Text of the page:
Tuesday, November 13, 2012

R.L. Stevenson wrote Treasure Island

Robert Louis Stevenson
It is the birthday of Scottish writer Robert Louis Stevenson (1850), who wrote such classics as Treasure Island (1883), Kidnapped (1886), Strange Case of Dr. Jekyll and Mr. Hyde (1886), and The Black Arrow (1888). He also wrote two volumes of poetry, A Child's Garden of Verses (1885) and Underwoods (1887).

Treasure Island was Stevenson's first widely popular novel. Stevenson's tale of pirates and buried treasure on tropical islands gave us many of the conventions of pirate stories known today, including peg-legged sailors with parrots on their shoulders, treasure maps with X marking the spot where the gold is buried, and the perilous Black Spot that indicated a verdict of guilty among pirates.

Stevenson's works have been reissued numerous times. Among the most well known and best regarded are volumes illustrated by artist N.C.Wyeth. Stevenson's most popular writing also has been adapted for film, television, and the theater.

Stevenson was born in Scotland and grew up there, but he also lived in France, England, the United States and the South Pacific. Stevenson was sickly as a child and much of his adult life. He lived for a time on the French Riviera to recuperate. As a young man, he visited a cousin in England and became part of London literary circles.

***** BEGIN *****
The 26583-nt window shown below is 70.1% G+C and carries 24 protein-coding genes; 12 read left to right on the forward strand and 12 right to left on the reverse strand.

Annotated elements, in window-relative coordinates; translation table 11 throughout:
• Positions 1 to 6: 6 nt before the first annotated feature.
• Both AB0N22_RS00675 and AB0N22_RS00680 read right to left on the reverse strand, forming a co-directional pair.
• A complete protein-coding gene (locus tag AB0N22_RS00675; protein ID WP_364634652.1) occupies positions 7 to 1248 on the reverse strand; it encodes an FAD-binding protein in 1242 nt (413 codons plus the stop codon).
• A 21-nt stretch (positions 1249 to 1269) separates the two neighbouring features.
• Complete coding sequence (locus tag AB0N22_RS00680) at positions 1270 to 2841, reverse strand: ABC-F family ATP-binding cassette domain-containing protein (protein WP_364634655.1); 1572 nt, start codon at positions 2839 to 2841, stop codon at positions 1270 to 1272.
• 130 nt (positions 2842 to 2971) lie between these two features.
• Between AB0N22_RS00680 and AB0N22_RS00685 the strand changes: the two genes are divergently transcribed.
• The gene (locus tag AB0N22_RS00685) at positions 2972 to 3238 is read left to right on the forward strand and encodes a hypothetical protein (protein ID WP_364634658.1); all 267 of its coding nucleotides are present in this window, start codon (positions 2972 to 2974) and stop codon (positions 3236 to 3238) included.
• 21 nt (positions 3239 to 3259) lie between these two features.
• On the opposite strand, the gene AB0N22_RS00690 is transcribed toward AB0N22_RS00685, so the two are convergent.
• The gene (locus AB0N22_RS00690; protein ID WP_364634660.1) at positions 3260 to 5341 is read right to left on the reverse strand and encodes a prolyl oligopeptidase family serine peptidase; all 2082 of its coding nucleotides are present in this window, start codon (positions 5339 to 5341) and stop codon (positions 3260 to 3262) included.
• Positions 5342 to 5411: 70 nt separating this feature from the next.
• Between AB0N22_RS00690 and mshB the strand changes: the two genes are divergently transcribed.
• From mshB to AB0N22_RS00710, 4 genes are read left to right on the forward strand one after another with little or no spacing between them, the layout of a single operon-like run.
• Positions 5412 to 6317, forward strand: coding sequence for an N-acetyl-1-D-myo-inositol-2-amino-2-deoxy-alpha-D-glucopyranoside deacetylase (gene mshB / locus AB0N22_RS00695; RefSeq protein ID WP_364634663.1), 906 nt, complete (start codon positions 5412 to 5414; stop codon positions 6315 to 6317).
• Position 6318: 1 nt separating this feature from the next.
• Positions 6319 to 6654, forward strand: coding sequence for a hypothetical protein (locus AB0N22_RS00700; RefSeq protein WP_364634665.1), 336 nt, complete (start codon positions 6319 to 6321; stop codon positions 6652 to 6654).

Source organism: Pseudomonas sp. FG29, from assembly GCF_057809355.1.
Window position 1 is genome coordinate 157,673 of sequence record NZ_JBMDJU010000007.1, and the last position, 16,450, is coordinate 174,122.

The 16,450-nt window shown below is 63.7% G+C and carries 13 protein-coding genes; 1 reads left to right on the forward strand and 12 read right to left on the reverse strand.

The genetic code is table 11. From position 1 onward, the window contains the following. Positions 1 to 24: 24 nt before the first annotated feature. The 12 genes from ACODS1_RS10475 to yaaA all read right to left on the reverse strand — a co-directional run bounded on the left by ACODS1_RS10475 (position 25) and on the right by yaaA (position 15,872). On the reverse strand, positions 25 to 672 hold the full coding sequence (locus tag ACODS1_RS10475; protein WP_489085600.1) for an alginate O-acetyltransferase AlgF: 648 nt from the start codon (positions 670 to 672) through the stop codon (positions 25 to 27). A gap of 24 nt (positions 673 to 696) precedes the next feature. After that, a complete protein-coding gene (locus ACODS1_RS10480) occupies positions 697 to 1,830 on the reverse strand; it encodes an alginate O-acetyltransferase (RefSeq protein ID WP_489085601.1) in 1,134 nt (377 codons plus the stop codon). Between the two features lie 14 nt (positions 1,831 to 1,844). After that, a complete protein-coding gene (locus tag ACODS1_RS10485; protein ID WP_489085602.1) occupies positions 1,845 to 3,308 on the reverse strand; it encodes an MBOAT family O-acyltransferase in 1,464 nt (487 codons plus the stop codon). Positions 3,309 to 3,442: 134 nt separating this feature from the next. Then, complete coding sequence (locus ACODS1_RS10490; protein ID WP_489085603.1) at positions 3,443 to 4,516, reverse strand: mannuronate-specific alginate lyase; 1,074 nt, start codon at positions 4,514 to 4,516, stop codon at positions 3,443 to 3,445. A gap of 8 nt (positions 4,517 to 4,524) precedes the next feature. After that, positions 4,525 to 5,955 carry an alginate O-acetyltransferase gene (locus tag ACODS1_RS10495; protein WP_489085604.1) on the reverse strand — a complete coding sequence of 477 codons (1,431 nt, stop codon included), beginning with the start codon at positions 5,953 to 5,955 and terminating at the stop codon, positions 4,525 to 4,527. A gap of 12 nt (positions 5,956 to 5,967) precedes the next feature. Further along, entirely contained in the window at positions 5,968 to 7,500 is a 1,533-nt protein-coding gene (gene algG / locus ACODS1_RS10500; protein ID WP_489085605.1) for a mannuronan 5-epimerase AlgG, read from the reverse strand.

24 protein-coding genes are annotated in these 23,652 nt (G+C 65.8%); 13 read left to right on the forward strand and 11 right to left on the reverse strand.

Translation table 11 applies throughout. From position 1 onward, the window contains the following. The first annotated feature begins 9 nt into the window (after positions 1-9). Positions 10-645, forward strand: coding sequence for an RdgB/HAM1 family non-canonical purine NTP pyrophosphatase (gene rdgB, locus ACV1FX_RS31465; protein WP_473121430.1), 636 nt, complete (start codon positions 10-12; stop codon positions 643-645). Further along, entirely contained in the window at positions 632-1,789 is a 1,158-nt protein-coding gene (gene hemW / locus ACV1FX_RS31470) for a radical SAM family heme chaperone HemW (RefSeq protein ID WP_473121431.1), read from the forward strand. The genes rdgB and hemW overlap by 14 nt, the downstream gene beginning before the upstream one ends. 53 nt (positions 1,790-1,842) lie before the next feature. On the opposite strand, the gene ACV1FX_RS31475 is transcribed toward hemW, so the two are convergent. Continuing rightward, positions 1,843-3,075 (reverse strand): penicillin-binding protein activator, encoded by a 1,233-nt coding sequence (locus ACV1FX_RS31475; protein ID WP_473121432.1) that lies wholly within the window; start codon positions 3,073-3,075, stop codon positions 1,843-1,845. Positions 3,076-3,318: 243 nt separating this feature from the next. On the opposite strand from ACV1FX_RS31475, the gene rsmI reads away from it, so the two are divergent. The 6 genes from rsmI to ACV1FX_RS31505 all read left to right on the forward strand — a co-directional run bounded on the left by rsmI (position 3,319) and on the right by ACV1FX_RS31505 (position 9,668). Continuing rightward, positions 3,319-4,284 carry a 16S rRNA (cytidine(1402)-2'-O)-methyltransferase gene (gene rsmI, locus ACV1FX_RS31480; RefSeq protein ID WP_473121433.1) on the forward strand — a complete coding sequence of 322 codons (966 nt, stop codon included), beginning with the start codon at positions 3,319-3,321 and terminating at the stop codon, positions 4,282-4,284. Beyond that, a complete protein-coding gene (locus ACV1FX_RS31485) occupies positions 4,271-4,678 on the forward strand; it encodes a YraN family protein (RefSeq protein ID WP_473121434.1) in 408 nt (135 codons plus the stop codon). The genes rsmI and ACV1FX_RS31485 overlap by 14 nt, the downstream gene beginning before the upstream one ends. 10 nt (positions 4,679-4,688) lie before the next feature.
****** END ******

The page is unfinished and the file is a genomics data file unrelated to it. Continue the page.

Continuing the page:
In 1878, Stevenson went to California to see an American woman whom he had met in France. The trip was arduous for him, and he was near death by the time he got to San Francisco. He finally connected with Fanny Van de Grift Osbourne, the American divorcee,  who nursed him back to health. He and Fanny were married in 1880. For seven years, they lived in Scotland and England. These were his most productive years.

In 1888, Stevenson and his family hired yacht and sailed from San Francisco for an extend voyage throughout the South Pacific. They visited the Hawaiian Island, the Gilbert Islands, Tahiti, New Zealand, and the Samoan Islands. In 1890, Stevenson bought 300 acres on Upolu, one of the Samoan Islands, and became known among the Samoans as Tusitala (teller of tales). He died of a cerebral hemorrhage at the end of 1894. His Samoan friends carried his body on their shoulders to Mount Vaea and buried him in a place overlooking the sea.

His tombstone carries a line from one of his poems: "Home is the sailor, home from the sea,/ And the hunter home from the hill."

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